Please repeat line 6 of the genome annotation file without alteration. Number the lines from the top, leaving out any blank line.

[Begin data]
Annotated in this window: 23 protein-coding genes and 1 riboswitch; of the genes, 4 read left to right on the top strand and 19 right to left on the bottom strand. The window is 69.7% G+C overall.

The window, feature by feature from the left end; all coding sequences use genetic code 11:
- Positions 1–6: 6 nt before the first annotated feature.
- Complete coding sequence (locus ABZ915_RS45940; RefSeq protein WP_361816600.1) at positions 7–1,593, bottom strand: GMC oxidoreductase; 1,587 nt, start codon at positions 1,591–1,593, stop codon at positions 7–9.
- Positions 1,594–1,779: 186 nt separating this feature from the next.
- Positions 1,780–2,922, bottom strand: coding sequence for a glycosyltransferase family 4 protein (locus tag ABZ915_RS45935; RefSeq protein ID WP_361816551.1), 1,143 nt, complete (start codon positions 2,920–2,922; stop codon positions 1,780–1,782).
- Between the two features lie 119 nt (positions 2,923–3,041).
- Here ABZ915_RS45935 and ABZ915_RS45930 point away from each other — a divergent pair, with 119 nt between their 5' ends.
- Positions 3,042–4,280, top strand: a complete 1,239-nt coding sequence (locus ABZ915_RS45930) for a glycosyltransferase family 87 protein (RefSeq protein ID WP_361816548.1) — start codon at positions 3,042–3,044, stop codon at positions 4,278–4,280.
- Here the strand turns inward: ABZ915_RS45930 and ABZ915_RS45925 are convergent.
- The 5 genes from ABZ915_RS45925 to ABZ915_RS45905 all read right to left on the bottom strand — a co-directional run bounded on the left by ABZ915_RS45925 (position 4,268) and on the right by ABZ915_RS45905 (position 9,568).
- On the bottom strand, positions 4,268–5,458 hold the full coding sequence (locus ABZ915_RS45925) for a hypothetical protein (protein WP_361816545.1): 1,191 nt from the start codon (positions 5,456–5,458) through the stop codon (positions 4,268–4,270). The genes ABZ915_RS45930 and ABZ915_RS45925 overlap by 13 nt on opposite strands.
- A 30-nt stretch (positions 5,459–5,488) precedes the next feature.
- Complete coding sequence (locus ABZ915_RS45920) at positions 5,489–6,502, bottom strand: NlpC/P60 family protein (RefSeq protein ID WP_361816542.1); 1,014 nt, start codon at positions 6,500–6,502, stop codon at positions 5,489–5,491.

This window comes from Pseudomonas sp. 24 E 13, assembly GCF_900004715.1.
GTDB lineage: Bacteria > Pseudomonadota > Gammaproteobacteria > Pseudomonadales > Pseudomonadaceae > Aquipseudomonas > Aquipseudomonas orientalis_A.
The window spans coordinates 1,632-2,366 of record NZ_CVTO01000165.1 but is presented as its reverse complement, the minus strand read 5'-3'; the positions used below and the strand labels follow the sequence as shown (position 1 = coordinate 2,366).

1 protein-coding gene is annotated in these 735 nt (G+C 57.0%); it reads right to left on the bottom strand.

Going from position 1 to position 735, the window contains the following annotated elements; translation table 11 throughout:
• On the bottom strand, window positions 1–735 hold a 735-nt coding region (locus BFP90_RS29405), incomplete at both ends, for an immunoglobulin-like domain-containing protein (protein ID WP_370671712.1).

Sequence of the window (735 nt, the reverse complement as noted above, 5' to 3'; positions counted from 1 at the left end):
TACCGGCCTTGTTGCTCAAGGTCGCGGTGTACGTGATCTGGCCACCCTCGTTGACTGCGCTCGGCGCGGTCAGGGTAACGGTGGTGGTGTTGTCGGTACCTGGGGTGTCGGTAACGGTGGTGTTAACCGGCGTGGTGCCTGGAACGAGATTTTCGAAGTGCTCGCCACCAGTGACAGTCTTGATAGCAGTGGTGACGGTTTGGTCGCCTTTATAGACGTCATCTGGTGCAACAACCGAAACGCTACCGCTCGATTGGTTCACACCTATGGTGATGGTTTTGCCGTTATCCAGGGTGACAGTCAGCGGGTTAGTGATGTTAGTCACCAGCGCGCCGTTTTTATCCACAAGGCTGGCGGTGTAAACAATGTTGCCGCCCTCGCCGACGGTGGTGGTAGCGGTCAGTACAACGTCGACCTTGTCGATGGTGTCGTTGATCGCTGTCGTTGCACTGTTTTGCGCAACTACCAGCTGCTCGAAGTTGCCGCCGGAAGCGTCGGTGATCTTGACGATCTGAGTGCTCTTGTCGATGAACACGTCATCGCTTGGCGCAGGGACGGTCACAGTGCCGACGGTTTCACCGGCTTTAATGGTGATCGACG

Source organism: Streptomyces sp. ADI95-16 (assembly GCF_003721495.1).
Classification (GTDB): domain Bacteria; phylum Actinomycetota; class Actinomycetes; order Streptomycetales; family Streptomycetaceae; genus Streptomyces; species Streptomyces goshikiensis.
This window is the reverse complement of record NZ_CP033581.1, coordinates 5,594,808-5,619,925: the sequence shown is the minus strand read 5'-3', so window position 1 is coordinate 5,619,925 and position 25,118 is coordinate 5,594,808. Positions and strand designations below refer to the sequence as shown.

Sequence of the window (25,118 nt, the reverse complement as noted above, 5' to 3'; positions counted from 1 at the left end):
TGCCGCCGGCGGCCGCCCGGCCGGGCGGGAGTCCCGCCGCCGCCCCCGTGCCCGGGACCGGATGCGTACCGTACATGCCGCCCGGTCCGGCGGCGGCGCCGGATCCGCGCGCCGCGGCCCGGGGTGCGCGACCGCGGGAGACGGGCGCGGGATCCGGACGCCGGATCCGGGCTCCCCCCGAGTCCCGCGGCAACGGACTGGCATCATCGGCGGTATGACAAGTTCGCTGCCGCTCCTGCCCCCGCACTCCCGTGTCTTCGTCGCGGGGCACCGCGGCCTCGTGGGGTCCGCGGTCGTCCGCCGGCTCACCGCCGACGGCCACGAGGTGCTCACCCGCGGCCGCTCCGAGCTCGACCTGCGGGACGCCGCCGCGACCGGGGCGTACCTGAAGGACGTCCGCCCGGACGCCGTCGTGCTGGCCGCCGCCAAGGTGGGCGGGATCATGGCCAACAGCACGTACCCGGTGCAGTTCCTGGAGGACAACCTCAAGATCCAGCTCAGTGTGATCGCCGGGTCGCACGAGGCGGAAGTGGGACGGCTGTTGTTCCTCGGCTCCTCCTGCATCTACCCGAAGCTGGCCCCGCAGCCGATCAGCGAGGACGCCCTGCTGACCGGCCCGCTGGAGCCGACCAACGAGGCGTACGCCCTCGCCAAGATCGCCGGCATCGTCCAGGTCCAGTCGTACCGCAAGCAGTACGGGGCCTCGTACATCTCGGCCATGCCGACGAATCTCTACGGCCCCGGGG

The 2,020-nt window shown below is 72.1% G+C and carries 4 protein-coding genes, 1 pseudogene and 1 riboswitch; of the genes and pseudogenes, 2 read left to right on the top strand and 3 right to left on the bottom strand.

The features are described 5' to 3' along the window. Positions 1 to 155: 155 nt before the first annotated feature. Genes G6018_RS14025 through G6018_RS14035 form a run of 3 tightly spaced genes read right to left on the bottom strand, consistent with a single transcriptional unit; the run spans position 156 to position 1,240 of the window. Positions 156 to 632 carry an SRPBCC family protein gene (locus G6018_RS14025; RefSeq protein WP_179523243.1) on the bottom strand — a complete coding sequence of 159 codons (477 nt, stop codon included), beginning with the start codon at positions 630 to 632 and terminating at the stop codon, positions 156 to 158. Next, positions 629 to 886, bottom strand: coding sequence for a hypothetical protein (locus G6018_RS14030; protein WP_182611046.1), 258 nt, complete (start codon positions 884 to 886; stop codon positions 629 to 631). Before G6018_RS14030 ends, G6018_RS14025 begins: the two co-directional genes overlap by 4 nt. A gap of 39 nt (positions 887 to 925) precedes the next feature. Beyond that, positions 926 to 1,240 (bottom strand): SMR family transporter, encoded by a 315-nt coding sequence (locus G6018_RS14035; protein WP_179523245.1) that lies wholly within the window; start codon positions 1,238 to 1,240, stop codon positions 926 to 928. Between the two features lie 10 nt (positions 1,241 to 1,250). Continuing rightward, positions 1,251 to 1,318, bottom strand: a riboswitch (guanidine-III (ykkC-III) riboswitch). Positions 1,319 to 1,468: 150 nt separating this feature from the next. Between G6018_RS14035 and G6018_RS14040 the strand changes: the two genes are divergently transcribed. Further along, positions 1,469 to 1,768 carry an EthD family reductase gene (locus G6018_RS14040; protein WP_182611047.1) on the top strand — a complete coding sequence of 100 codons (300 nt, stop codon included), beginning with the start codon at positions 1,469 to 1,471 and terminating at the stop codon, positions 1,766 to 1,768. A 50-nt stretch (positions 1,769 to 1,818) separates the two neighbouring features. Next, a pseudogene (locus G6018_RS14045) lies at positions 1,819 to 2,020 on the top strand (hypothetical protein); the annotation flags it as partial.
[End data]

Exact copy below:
- Positions 1,780–2,922, bottom strand: coding sequence for a glycosyltransferase family 4 protein (locus tag ABZ915_RS45935; RefSeq protein ID WP_361816551.1), 1,143 nt, complete (start codon positions 2,920–2,922; stop codon positions 1,780–1,782).